These questions also factor into the customer experience — how are marketers showing the value of the brand and what it means for customers, especially during uncertain times amid inconsistent markets.
At the end of the day, look at the tone of your communication. Are you providing more value, efficient solutions or seeing exceptional customer and employee experience in the current market? If yes, those key messages should make their way into your narrative. Don’t assume that the messaging that supported your brand for the last twelve months is still relevant today. Buyers are anxious and will be asking for more value than ever before — brands must shift to show that value or else risk the dreaded retention issues.
Lead generation has always been a challenge and it’s not getting easier. As marketers prepare to cast a wider net to establish brand awareness to support outbound sales and drive more inbound leads, they still need to be aware of their ideal customer profiles (ICP). Teams will need to double down on top-of-funnel content to drive qualified brands and titles to the most valued asset they own — their website — through their earned, owned, paid and social channels. But the journey doesn’t end there.
Buyers are anxious and will be asking for more value than ever before — brands must shift to show that value or else risk the dreaded retention issues.
Once the ICP is in the funnel, the user experience, relevant content and demand generation programs need to be in place to continue guiding them. Patience is key here, as is agility and willingness to adapt as the situation changes. Marketers need to give their teams the time and resources to create a content experience that will ultimately convert.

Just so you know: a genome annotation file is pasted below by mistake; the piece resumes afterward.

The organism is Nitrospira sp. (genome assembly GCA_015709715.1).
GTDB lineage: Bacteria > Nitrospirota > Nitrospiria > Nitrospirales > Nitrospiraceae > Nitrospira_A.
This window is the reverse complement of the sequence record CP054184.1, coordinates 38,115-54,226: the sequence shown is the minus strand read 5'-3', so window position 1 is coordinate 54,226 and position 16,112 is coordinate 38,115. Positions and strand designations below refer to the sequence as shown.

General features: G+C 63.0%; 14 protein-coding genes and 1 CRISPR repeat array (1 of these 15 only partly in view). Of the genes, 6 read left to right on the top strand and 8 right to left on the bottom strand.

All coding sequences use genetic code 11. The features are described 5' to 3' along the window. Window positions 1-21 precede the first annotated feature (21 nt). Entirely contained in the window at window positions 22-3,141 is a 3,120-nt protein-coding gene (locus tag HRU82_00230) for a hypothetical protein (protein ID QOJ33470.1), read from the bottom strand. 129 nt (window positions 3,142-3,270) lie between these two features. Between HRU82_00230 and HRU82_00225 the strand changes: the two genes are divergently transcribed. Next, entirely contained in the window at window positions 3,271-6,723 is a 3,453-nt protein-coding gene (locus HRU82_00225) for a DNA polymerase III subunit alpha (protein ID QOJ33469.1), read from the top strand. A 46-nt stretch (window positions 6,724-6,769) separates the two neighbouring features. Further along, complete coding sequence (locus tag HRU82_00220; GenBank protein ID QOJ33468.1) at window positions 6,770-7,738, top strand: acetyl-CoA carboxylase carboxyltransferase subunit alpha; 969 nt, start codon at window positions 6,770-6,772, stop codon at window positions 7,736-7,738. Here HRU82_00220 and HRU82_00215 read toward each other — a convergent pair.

Since concepts are not always the most useful tool for planning, focus on practical activities — share voice of the customer through case studies, releases and social engagement, and show demand gen efforts with webinars, user groups, newsletters and executive thought leadership.
In a sense, this approach unites the tactics already discussed above. Your employees have leverage and should be a part of telling your brand story, meeting content needs and supporting employer branding efforts to attract new talent.
The proverbial holy grail for any marketing team is taking that employee story and uniting it with the customer one. That starts with finding the emotional connection between these two groups, whether that’s through shared values, similar excitements or comparable experiences. How do these two stories fuel one another and, more specifically, how do you activate the connection so that CMOs can continue to prioritize it both for and with content, demand gen and PR?
Times have changed and tactics along with them. Marketing through content, storytelling and execution is a new priority. Boards and executive leadership understand the value of brand visibility during periods of turbulence like the one we now find ourselves facing. As reputation becomes even more critical, now is not the time to panic and retreat. Instead, bet on strategy. Use your data, customer journeys, employee experience and other brand attributes to show your unique value, remain visible and ensure that you are poised to seize growth opportunities across your industry. Ultimately, this strategy will lead to revenue in the form of retention and organic growth, or to new revenue streams through focused discipline.
Preparing for uncertainty is difficult. The fewer things that are left to chance and to last minute execution, the better off marketing teams will be. Stay tuned next month for our useful collection of resources to help guide marketers through the turbulence of uncertain times.